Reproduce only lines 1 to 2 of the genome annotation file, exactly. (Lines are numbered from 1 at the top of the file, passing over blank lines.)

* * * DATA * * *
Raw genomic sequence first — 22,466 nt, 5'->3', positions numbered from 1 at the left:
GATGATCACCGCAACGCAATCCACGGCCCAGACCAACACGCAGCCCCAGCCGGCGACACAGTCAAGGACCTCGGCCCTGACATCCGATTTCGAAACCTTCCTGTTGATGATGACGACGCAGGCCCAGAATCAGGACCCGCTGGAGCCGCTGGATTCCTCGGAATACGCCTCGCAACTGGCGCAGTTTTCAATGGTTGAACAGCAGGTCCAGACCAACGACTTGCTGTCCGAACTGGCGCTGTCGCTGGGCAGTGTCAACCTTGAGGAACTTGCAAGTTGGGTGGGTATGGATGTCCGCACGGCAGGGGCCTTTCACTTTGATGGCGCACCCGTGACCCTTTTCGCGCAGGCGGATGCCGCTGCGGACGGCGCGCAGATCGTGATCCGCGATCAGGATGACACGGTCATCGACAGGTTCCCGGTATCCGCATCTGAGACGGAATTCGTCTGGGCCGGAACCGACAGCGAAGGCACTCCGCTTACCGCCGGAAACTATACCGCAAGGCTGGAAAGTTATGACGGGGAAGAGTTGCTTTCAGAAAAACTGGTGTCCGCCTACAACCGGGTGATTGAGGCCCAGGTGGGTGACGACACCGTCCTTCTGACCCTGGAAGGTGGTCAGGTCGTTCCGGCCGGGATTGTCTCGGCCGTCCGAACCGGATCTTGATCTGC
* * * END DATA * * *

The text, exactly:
Raw genomic sequence first — 22,466 nt, 5'->3', positions numbered from 1 at the left:
GATGATCACCGCAACGCAATCCACGGCCCAGACCAACACGCAGCCCCAGCCGGCGACACAGTCAAGGACCTCGGCCCTGACATCCGATTTCGAAACCTTCCTGTTGATGATGACGACGCAGGCCCAGAATCAGGACCCGCTGGAGCCGCTGGATTCCTCGGAATACGCCTCGCAACTGGCGCAGTTTTCAATGGTTGAACAGCAGGTCCAGACCAACGACTTGCTGTCCGAACTGGCGCTGTCGCTGGGCAGTGTCAACCTTGAGGAACTTGCAAGTTGGGTGGGTATGGATGTCCGCACGGCAGGGGCCTTTCACTTTGATGGCGCACCCGTGACCCTTTTCGCGCAGGCGGATGCCGCTGCGGACGGCGCGCAGATCGTGATCCGCGATCAGGATGACACGGTCATCGACAGGTTCCCGGTATCCGCATCTGAGACGGAATTCGTCTGGGCCGGAACCGACAGCGAAGGCACTCCGCTTACCGCCGGAAACTATACCGCAAGGCTGGAAAGTTATGACGGGGAAGAGTTGCTTTCAGAAAAACTGGTGTCCGCCTACAACCGGGTGATTGAGGCCCAGGTGGGTGACGACACCGTCCTTCTGACCCTGGAAGGTGGTCAGGTCGTTCCGGCCGGGATTGTCTCGGCCGTCCGAACCGGATCTTGATCTGC